• Thomas seems to be less patriarchal, too. I like it better than what I've read of Mary so far, that seems to be a repeat of the others. I also have Peter's, which is pretty good and very short! I can definitely see why the churches did not include Peter's gospel — if it's under public domain, I should reproduce it here on God Discussion because I think some Christian folk would be shocked at its content.

        Yeah, I didn't know about the 4 corners, which I guess demonstrates my level of ignorance. But I learn something new every day.

        Finally got the rest of the video to play. I had to keep reloading it about 7 times to get it "unstuck."


        • I'm glad you got to see it all. I don't know if Peter is under public domain or not. Are you talking about the Act of Peter found in the Nag and the Other Bible?

          The Acts of John, Peter, Paul, Andrew, Thomas (yes there is an Act of Thomas) are Xian apocryphas. Now there is an Apocalypse of Peter, which is short too, there are many Apocalyptic stories actually, even Adam (spouse to Eve and Lilith) and Paul has one.

          I read too much don't I? Anyway, if you are interested in reading such things, I suggest getting "The Other Bible" and "The Nag Hammadi Library". The Act of Peter is short in the Nag, but longer in The Other Bible. Anyway, it's all fascinating reading.

          Oh wow! You're right there is a Gospel of Peter, which I don't have. I even found an .edu commentary on it too.

  • I've written a detailed critical review from an atheist perspective here:

    Let's just say I wasn't impressed. The book might read well as a piece of rhetoric, but as scholarship it's deeply flawed, sloppy and highly amateurish.

    • Tim, I'm a humanist (AKA atheist), so mine is one of many atheist perspectives. I am also a mythicist- I do not believe Jesus ever existed.

      • I don't doubt you are a humanist and atheist. As am I. Unfortunately we rationalists can also fall victim to confirmation bias – the Mythicist thesis is flawed and has little or no academic respectability at all. Yet a lot of rationalists still accept it? Why? After several years of debating Mythers I have to conclude that they do so for largely emotional reasons not rational ones – Mythicism gives them a bigger stick with which to hit Christianity.

        Mythicism is rapidly becoming the Humanist equivalent of Creationism – a flawed, fringe idea fervently believed in out of ideological bias.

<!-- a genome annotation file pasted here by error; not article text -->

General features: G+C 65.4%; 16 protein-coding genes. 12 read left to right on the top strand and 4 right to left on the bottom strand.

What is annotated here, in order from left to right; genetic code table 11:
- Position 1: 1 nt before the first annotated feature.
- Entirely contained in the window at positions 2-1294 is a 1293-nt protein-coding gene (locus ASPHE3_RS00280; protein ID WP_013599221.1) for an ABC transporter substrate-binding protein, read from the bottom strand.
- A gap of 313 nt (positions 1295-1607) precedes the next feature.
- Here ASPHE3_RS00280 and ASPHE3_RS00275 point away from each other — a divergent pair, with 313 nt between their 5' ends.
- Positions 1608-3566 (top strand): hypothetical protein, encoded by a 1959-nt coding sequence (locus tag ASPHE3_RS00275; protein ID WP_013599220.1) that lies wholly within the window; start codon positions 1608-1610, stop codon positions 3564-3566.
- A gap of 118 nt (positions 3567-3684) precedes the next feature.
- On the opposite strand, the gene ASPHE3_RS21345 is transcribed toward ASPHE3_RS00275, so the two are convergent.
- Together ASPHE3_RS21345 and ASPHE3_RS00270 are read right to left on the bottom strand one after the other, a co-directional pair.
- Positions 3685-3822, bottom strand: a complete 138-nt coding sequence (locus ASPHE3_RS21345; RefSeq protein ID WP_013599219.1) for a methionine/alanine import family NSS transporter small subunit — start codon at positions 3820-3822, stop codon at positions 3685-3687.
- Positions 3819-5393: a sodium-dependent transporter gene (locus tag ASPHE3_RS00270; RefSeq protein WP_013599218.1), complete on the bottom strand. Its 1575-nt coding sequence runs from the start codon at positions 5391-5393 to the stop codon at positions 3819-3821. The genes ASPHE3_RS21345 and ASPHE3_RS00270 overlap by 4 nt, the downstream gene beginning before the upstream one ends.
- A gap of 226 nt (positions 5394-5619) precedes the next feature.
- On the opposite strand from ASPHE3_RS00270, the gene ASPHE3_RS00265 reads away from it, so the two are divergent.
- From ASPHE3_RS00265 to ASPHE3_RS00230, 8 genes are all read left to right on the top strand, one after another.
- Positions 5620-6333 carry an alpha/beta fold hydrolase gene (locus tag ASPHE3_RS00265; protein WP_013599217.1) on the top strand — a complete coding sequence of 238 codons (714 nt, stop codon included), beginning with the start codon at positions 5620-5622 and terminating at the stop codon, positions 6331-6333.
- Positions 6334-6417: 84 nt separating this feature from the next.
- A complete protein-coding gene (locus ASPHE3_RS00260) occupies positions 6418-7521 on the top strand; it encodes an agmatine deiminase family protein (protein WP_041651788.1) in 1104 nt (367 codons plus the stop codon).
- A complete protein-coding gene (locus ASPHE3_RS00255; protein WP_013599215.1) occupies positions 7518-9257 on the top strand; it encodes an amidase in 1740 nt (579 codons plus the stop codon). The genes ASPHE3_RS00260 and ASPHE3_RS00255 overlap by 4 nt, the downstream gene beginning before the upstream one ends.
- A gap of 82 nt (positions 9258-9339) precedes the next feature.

• Because it is a myth. Jesus never existed and there are scholars and theologians who do back that up. Those who don't are placating the religious.

          Do you really believe that the creation story in the Bile really happened? Do you really believe there was a flood? There are even Jews who will say these stories never happened. There was never a mass exodus either. Try reading Victor H Matthews' book Parallels of the Old Testament and you will see these stories were taken from other cultures, such Babylonian, Assyrian, Egyptian, etc mythology and written to a specific culture.

          Moving on, do you really believe the virgin birth happened? It did not, even Bishop John Shelby Spong and the Archbishop of Canterbury have stated it is a myth. Again, it is rewritten mythology taken from other cultures. The same goes with the Cruxifixion and Resurrection stories. They never happened. If none of that ever happened then the Jesus in the Bile never existed and that is just for starters as to how JC never existed. The book is purely mythology and not history. None of it ever happened any more than the story about the said president chopping down a cherry tree and telling his father "I cannot tell a lie". None of it happened any more than John Jakes' North and South actually happened.

          It is pure mythology and I have no clue how people cannot see that. To state otherwise, seems to me that even some atheists (there are some who believe he existed as stated in the Bile) who still buy into the delusion, even though they do not believe in a god, thinking that JC actually existed. Jesus Christ never existed. He no more existed than Casper the Holy Ghost existed.

          BTW, Victor Matthews is a prof at the local university, who I took a couple classes with. He is an excellent scholar.

  • Yet lots of rationalists still accept it? Why? After several years of debating Mythers I must conclude that they do so for largely emotional reasons not rational ones Mythicism gives them a bigger stick with which to hit Christianity.